Three students from the College of Architecture, Art and Design (CAAD) at American University of Sharjah (AUS) were recognized recently for their outstanding work at the Omrania/Center for the Study of the Built Environment (CSBE) Student Award for Architectural Design.
The award aims to honor recent graduates, their instructors and universities and provide an opportunity to recognize and encourage excellence in teaching architectural design.
Khalid al-Tamimi and Nasser Ghannam were awarded first place for a project entitled “Almost Natural – Architecture of Preservation,” executed under the supervision of AUS CAAD faculty member Faysal Tabbarah, Assistant Professor of Architecture. The project explored the role of the Anthropocene, the current geological age, in contemporary design. Both students proposed a private residence and museum dedicated to the fossils found in the Muweileh area in Sharjah.
Supervised by George Katodrytis, Associate Professor of Architecture, Tamir Ehab Khalil’s project received an honorable mention. It explored new ways of inhabiting and colonizing the desert using digital and physical modeling as well as interactive, adaptive and robotic techniques and how these could be applied to architecture.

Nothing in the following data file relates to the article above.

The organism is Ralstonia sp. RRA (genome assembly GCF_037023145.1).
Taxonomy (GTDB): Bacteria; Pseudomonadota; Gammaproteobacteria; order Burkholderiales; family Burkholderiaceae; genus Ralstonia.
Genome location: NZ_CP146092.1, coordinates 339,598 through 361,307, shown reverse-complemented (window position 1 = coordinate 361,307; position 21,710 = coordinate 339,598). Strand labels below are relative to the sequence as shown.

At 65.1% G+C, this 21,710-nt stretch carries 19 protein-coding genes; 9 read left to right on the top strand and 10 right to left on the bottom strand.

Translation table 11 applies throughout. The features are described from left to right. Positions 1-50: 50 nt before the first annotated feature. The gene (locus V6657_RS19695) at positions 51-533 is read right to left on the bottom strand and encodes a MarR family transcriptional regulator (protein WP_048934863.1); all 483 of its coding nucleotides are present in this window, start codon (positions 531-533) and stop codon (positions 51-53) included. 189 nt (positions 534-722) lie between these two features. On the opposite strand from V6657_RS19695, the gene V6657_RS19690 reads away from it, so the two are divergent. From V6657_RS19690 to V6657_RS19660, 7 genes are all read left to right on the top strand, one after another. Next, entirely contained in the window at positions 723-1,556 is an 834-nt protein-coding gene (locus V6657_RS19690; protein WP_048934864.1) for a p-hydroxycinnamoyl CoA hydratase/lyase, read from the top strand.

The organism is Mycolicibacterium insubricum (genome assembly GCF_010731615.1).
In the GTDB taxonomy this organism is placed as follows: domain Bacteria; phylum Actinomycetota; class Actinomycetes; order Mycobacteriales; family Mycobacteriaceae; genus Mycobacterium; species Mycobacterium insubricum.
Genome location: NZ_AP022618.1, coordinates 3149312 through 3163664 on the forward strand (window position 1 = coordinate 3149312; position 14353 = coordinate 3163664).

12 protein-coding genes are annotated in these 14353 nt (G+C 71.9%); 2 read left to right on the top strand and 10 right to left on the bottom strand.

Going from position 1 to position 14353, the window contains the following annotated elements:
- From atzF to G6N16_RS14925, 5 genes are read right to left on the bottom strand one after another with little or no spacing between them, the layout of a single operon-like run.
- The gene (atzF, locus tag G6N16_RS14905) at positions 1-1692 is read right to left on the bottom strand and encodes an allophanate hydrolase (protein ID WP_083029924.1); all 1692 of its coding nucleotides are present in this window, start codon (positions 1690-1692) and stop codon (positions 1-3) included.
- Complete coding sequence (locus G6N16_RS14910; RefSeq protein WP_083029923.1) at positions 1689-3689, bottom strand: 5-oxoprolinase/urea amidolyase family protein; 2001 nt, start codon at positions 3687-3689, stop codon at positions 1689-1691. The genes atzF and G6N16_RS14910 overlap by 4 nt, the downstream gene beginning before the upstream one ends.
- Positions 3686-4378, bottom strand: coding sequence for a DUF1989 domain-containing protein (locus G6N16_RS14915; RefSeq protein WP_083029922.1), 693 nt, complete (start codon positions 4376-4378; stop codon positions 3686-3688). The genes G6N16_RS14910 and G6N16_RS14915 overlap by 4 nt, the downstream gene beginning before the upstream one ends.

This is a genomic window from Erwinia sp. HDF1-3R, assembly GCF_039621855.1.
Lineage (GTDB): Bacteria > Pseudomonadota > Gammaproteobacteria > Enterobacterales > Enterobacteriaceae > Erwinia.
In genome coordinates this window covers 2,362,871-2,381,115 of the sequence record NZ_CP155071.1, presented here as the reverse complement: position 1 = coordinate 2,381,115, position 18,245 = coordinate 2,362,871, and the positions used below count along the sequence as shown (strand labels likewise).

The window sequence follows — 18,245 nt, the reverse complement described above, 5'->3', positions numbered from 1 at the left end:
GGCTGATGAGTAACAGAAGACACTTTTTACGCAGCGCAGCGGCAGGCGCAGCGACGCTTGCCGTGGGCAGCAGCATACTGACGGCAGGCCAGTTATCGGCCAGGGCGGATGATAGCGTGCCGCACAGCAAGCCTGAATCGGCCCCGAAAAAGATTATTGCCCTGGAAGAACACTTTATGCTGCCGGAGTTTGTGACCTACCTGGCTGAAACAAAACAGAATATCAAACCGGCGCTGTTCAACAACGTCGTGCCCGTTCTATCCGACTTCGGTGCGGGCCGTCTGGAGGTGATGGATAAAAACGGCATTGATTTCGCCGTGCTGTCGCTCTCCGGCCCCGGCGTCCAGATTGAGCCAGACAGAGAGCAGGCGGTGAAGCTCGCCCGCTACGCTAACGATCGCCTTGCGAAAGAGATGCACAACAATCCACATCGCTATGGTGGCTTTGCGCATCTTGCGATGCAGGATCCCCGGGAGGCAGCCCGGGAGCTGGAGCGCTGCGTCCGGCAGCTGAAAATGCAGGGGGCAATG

The supervising AUS faculty members provided the students with guidance, intellectual background and critical engagement to help the projects achieve their maximum potential. The awards highlighted the strength and level of excellence achieved by AUS students and reflected CAAD’s role as a leading voice in design education in the region.
AUS students have been recognized at the Omrania/Center for the Study of the Built Environment awards since 2009.